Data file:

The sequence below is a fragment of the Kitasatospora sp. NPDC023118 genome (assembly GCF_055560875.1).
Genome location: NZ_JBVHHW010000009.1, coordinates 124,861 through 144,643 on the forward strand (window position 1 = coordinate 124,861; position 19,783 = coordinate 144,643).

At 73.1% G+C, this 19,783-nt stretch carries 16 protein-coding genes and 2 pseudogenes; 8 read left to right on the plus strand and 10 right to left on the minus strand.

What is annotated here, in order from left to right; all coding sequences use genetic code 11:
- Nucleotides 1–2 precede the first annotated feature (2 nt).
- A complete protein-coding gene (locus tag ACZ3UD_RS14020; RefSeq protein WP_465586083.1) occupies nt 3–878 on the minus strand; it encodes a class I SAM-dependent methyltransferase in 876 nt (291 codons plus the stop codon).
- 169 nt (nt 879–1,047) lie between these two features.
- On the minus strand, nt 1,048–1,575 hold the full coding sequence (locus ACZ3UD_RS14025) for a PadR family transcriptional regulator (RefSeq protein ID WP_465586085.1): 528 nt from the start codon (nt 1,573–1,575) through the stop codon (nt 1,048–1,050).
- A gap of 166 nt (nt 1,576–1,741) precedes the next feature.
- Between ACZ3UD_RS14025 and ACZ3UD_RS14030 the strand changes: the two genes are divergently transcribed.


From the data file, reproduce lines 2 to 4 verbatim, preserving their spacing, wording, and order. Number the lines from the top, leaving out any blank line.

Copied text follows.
Genome location: NZ_JBVHHW010000009.1, coordinates 124,861 through 144,643 on the forward strand (window position 1 = coordinate 124,861; position 19,783 = coordinate 144,643).

At 73.1% G+C, this 19,783-nt stretch carries 16 protein-coding genes and 2 pseudogenes; 8 read left to right on the plus strand and 10 right to left on the minus strand.

What is annotated here, in order from left to right; all coding sequences use genetic code 11: